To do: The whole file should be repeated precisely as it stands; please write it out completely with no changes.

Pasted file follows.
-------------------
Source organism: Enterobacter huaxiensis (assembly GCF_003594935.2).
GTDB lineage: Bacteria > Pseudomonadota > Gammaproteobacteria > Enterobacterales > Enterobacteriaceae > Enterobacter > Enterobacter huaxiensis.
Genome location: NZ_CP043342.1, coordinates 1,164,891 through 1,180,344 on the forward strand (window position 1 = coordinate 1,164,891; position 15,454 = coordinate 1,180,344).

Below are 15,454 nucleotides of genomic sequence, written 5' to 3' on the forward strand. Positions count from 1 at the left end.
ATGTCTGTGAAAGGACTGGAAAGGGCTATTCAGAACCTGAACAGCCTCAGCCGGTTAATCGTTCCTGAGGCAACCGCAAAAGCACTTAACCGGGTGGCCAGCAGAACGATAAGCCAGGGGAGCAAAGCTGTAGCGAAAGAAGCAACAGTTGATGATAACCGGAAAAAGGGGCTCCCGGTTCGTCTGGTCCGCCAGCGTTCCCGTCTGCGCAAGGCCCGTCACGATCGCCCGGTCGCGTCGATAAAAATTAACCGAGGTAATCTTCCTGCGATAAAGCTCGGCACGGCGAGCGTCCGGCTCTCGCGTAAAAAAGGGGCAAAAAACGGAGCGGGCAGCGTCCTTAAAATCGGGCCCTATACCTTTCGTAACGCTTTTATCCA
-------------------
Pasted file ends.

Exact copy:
Source organism: Enterobacter huaxiensis (assembly GCF_003594935.2).
GTDB lineage: Bacteria > Pseudomonadota > Gammaproteobacteria > Enterobacterales > Enterobacteriaceae > Enterobacter > Enterobacter huaxiensis.
Genome location: NZ_CP043342.1, coordinates 1,164,891 through 1,180,344 on the forward strand (window position 1 = coordinate 1,164,891; position 15,454 = coordinate 1,180,344).

Below are 15,454 nucleotides of genomic sequence, written 5' to 3' on the forward strand. Positions count from 1 at the left end.
ATGTCTGTGAAAGGACTGGAAAGGGCTATTCAGAACCTGAACAGCCTCAGCCGGTTAATCGTTCCTGAGGCAACCGCAAAAGCACTTAACCGGGTGGCCAGCAGAACGATAAGCCAGGGGAGCAAAGCTGTAGCGAAAGAAGCAACAGTTGATGATAACCGGAAAAAGGGGCTCCCGGTTCGTCTGGTCCGCCAGCGTTCCCGTCTGCGCAAGGCCCGTCACGATCGCCCGGTCGCGTCGATAAAAATTAACCGAGGTAATCTTCCTGCGATAAAGCTCGGCACGGCGAGCGTCCGGCTCTCGCGTAAAAAAGGGGCAAAAAACGGAGCGGGCAGCGTCCTTAAAATCGGGCCCTATACCTTTCGTAACGCTTTTATCCA